Running down the escalators is always a bit risky, isn’t it? On one hand, you’ll get to your platform quicker, you might get a seat and not have to stand up, squished against the other commuters, overheating in your wool blend coat until you can shoe-horn yourself out at your stop, 40 minutes later. On the other hand, you could fall arse over tit and break yourself.
Normally I quick-step it down the escalators, stairs. Not tonight, though. My handbag has barely anything in it, but feels like it’s full of boulders for the rockery. And besides, my other hand is holding a bag with a full bottle of whiskey in, from my friend and colleague. That’s my colleague who is a friend, not two separate people. Just wanted to clear that up.
A quarter to eight in the evening, on a Friday night, and the platforms are still three, four, five people deep.
It’s all very normal, boring, banal even. And it’s bliss. The taste of mundane normalcy is sweeter than I thought. But this is a ‘new’ kind of normal. It’s the other end of another story that I used to be terrified of. It’s almost Bridget Jones-esque. It’s hangovers, and University Challenge, and running 15 minutes late for work. It’s Chip Shop Tuesdays, it’s arguing with my sister over use of the bathroom. It’s writing ‘pickles’ on the shopping list, and combing through Gumtree for house shares.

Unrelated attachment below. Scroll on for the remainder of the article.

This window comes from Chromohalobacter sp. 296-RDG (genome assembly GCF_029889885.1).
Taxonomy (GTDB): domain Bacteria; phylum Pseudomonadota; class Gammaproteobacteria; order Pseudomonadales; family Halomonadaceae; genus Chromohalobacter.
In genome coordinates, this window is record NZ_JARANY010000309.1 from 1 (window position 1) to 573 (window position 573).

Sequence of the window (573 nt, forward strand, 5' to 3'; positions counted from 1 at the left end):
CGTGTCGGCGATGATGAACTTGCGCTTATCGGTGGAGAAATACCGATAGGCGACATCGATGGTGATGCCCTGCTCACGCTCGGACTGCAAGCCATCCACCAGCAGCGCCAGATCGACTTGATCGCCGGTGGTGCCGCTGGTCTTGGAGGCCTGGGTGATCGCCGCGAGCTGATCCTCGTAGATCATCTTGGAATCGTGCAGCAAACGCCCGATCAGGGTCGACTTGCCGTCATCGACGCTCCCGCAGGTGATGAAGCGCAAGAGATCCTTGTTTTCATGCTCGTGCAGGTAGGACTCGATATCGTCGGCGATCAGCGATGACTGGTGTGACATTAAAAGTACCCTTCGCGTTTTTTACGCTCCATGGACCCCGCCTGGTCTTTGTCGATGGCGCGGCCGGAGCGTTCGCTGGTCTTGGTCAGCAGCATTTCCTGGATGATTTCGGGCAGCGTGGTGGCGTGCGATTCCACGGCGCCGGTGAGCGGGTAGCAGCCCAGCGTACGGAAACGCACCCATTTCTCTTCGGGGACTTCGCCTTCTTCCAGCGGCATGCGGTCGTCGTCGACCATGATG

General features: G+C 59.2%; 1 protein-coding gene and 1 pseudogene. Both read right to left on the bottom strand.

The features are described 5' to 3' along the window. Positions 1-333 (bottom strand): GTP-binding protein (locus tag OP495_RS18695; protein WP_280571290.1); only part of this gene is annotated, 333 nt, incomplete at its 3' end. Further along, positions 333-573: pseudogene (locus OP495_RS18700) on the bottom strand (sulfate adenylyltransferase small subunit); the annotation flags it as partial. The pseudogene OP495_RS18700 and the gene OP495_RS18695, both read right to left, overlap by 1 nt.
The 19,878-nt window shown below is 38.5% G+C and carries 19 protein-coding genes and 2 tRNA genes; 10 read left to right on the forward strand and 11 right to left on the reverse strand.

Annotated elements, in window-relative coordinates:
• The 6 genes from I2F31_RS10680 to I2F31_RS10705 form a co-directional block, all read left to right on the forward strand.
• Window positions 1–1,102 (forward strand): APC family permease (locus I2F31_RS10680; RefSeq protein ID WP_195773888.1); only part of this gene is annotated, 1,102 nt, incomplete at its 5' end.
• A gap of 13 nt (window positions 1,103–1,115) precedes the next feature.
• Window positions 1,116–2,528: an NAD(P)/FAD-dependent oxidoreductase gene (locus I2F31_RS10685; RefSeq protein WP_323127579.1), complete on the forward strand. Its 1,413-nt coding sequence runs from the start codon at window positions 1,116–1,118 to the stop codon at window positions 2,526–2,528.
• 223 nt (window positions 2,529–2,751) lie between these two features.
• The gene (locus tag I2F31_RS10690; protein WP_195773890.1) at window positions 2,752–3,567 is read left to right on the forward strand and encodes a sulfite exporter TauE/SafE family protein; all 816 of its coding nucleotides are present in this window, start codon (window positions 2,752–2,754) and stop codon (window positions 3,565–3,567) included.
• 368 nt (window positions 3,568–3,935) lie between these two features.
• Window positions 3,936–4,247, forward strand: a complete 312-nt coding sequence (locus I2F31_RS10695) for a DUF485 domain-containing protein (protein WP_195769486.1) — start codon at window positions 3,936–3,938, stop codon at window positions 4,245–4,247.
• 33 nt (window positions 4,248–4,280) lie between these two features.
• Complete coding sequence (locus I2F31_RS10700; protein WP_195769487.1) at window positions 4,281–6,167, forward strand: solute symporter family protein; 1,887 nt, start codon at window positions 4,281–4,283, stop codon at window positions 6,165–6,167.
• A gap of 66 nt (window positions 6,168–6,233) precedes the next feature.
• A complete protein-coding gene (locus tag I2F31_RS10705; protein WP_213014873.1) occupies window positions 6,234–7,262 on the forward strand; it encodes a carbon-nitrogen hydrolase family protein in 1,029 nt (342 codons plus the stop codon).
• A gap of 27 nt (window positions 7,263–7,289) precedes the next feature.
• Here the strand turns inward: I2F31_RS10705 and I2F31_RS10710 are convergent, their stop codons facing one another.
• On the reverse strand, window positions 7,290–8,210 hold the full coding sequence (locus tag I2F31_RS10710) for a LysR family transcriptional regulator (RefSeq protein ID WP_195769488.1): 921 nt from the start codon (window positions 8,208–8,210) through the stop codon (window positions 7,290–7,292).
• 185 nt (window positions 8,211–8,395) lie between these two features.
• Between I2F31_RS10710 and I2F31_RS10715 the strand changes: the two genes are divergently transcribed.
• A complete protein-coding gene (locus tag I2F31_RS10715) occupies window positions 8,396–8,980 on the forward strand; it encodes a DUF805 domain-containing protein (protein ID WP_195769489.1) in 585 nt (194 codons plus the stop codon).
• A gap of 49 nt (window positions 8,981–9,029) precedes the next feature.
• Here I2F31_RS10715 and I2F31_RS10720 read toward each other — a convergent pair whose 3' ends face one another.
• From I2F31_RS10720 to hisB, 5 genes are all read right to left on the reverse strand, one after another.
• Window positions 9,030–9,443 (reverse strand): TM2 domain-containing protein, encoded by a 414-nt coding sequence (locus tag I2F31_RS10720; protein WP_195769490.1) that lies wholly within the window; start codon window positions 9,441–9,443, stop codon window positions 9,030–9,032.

I’ve been normal before, I’ve been a stereotype, and I was smug about it. Married and a Mother to two babies by the time I was 25, a stay at home Mum who had left her job before it had the chance for it to turn into a career. I left it hapilly and willingly. ThankGOD I didn’t need to worry about the future, how relieving that it was all set out in front of me. I was, by my own admission, a smug married.
I hate the term ‘drama’, so I won’t use it. There is no more noise, there is no more crash, bang, wallop, there is only companiable silence, and it’s bliss. It’s not time to be bigger than I want to be, and it’s not a time for screeching. It’s a time to be so small.